Crisis in Spain

By Bethany Lee

     This October, Spain has been facing its worst political crisis since it became a democracy forty years ago. For those of us who are unfamiliar with the Spanish government, here’s what you need to know:

 

The Kingdom of Spain is a parliamentary democracy composed of seventeen autonomous communities, similar to the states in the U.S. While sovereignty belongs only to the nation as a whole, each community has its own government with a different prime minister, or “president.” They all have their own language, flag, culture, and laws, but ultimately must adhere to the Spanish Constitution.

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A man wearing a Spanish flag walks along a street ahead of a rally against Catalonia’s declaration of independence, in Barcelona, Spain, Sunday, Oct. 29, 2017. Thousands of opponents of independence for Catalonia held the rally on one of the city’s main avenues after one of the country’s most tumultuous days in decades. Photo by AP photographer Santi Palacios.

Recently Catalonia, one of the largest and most economically successful autonomous communities of Spain, tried to declare independence from Spain.

On October 1, the Generalitat de Catalunya (Government of Catalonia) under president Carles Puigdemont called a referendum where citizens of Catalonia voted “Yes” or “No” to the question, “Do you want Catalonia to become an independent state in the form of a republic?” 92% of voters said “Yes.”

However, the results of the referendum are disputed because the Spanish government had declared the referendum illegal in September and sent policemen to intervene, causing almost 900 injuries; therefore, only 43% of Catalan citizens actually voted.

On October 10, Puigdemont signed a declaration of independence from Spain, but the Spanish government called it legally void because it was not voted on and it was signed outside of a parliamentary meeting.

Last Friday, October 27, the Catalan parliament, although they were missing 55 members—of a grand total of 135—who were opposed to the vote, officially passed the declaration of independence. Thousands of Catalans cheered as they sang their anthem. Carles Riera, a pro-independence Catalan, said, “We declare the Republic of Catalonia. This is a happy day.”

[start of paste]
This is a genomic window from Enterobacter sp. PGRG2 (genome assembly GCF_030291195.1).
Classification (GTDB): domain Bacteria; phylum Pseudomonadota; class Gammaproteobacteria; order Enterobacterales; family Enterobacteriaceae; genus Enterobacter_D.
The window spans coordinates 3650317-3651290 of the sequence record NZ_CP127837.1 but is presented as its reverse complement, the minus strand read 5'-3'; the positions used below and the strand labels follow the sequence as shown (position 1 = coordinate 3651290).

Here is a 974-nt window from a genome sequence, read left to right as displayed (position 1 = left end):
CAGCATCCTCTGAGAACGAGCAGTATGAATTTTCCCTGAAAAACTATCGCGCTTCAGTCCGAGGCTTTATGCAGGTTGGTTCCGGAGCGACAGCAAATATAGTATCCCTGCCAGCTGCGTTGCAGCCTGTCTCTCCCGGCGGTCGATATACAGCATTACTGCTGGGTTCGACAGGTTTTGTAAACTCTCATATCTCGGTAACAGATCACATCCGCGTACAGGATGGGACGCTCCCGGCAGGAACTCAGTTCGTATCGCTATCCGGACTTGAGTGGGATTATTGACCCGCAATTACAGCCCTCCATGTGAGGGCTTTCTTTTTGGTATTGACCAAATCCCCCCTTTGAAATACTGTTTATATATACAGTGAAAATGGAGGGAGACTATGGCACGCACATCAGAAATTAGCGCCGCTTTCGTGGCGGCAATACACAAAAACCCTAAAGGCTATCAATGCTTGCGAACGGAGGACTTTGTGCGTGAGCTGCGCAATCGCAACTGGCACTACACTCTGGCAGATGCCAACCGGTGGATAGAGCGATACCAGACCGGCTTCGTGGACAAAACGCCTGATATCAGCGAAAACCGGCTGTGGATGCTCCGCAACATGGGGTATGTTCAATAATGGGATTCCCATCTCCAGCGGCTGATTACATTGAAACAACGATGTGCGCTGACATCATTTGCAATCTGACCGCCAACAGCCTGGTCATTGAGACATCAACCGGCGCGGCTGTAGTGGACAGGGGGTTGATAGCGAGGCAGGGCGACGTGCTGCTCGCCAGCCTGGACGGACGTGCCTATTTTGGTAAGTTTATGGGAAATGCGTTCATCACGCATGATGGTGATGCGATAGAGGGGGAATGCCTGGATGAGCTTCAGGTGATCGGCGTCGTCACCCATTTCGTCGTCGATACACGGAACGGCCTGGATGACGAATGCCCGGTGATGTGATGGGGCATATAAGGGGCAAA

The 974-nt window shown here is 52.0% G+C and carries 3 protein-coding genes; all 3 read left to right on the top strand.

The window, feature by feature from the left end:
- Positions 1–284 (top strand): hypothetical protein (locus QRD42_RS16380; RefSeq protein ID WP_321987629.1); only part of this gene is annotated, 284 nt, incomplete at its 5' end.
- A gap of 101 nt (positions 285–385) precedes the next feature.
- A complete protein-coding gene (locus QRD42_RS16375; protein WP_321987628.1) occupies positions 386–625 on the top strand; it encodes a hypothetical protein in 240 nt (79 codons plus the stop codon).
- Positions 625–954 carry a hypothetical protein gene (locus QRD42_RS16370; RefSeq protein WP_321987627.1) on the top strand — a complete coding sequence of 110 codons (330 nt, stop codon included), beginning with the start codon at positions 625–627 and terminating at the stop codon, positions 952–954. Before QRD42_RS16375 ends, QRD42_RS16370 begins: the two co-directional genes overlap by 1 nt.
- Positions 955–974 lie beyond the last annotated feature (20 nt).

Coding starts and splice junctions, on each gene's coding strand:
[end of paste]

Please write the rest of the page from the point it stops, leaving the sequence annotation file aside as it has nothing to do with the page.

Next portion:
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Nationalist activists protest with Spanish and Catalan flags during a mass rally against Catalonia’s declaration of independence, in Barcelona, Spain, Sunday, Oct. 29, 2017. Thousands of opponents of independence for Catalonia held the rally on one of the city’s main avenues after one of the country’s most tumultuous days in decades. Photo by AP photographer Santi Palacios.

But not all Catalans supported the vote. Carlos Carrizosa addressed his government and president: “You’re like gods, above the law. How can you imagine you can impose independence like this without a majority in favour…and with this simulacrum of a referendum? Puigdemont will be remembered not for ruining Catalonia but for having divided the Catalans and Spain.”

Minutes afterward, the Spanish government approved Article 155 of their constitution, which had never been used before, giving the prime minister of Spain, Mariano Rajoy, the right to intervene in an autonomous community if it “fails to fulfill the obligations imposed upon it by the Constitution or other laws, or acts in a way seriously prejudicing the general interests of Spain.” Rajoy used the article to justify dissolving the Catalan parliament and firing their president.

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Nationalist activists march with Catalan, Spanish, and European Union flags during a mass rally against Catalonia’s declaration of independence, in Barcelona, Spain, Sunday, October 29, 2017. Thousands of opponents of independence for Catalonia held the rally on one of the city’s main avenues after one of the country’s most tumultuous days in decades. Photo by AP photographer Emilio Morenatti.

“Today the Catalan parliament has approved something that, in the opinion of the great majority of people, is not just against the law, but is also a criminal act,” Rajoy said. He and the rest of the United Nations have refused to acknowledge Catalonia as its own country.

As members of the Catalan parliament are removed and new elections are held, citizens of Spain are unsure how pro-independence Catalans will react. Will they surrender to Spain or continue their fight for independence?